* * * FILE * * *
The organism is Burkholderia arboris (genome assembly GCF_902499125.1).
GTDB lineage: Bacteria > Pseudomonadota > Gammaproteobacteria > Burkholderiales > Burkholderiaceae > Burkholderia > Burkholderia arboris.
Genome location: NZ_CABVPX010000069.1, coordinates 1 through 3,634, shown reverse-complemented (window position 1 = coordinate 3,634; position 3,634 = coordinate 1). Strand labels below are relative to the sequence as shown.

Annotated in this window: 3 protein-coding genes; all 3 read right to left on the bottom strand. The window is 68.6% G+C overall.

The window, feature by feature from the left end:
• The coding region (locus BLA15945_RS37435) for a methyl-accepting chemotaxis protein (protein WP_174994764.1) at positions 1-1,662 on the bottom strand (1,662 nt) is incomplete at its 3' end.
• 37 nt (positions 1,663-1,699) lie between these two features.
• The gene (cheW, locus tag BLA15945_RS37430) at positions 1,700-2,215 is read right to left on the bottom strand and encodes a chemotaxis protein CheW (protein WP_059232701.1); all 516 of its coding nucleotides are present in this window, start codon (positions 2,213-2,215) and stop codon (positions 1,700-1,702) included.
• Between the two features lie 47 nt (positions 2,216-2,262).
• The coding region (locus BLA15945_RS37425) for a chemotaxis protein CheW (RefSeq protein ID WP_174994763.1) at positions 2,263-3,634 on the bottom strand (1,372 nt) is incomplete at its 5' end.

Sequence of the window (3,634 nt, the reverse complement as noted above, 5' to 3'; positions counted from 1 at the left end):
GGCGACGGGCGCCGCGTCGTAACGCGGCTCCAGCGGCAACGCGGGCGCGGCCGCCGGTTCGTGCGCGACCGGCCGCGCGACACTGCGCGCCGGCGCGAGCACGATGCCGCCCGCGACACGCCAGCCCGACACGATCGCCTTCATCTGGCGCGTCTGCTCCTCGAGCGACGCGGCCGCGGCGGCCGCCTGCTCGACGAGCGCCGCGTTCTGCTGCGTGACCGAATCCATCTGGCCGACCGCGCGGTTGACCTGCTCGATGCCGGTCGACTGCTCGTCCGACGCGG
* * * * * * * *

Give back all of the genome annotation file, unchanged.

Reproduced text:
The organism is Burkholderia arboris (genome assembly GCF_902499125.1).
GTDB lineage: Bacteria > Pseudomonadota > Gammaproteobacteria > Burkholderiales > Burkholderiaceae > Burkholderia > Burkholderia arboris.
Genome location: NZ_CABVPX010000069.1, coordinates 1 through 3,634, shown reverse-complemented (window position 1 = coordinate 3,634; position 3,634 = coordinate 1). Strand labels below are relative to the sequence as shown.

Annotated in this window: 3 protein-coding genes; all 3 read right to left on the bottom strand. The window is 68.6% G+C overall.

The window, feature by feature from the left end:
• The coding region (locus BLA15945_RS37435) for a methyl-accepting chemotaxis protein (protein WP_174994764.1) at positions 1-1,662 on the bottom strand (1,662 nt) is incomplete at its 3' end.
• 37 nt (positions 1,663-1,699) lie between these two features.
• The gene (cheW, locus tag BLA15945_RS37430) at positions 1,700-2,215 is read right to left on the bottom strand and encodes a chemotaxis protein CheW (protein WP_059232701.1); all 516 of its coding nucleotides are present in this window, start codon (positions 2,213-2,215) and stop codon (positions 1,700-1,702) included.
• Between the two features lie 47 nt (positions 2,216-2,262).
• The coding region (locus BLA15945_RS37425) for a chemotaxis protein CheW (RefSeq protein ID WP_174994763.1) at positions 2,263-3,634 on the bottom strand (1,372 nt) is incomplete at its 5' end.

Sequence of the window (3,634 nt, the reverse complement as noted above, 5' to 3'; positions counted from 1 at the left end):
GGCGACGGGCGCCGCGTCGTAACGCGGCTCCAGCGGCAACGCGGGCGCGGCCGCCGGTTCGTGCGCGACCGGCCGCGCGACACTGCGCGCCGGCGCGAGCACGATGCCGCCCGCGACACGCCAGCCCGACACGATCGCCTTCATCTGGCGCGTCTGCTCCTCGAGCGACGCGGCCGCGGCGGCCGCCTGCTCGACGAGCGCCGCGTTCTGCTGCGTGACCGAATCCATCTGGCCGACCGCGCGGTTGACCTGCTCGATGCCGGTCGACTGCTCGTCCGACGCGG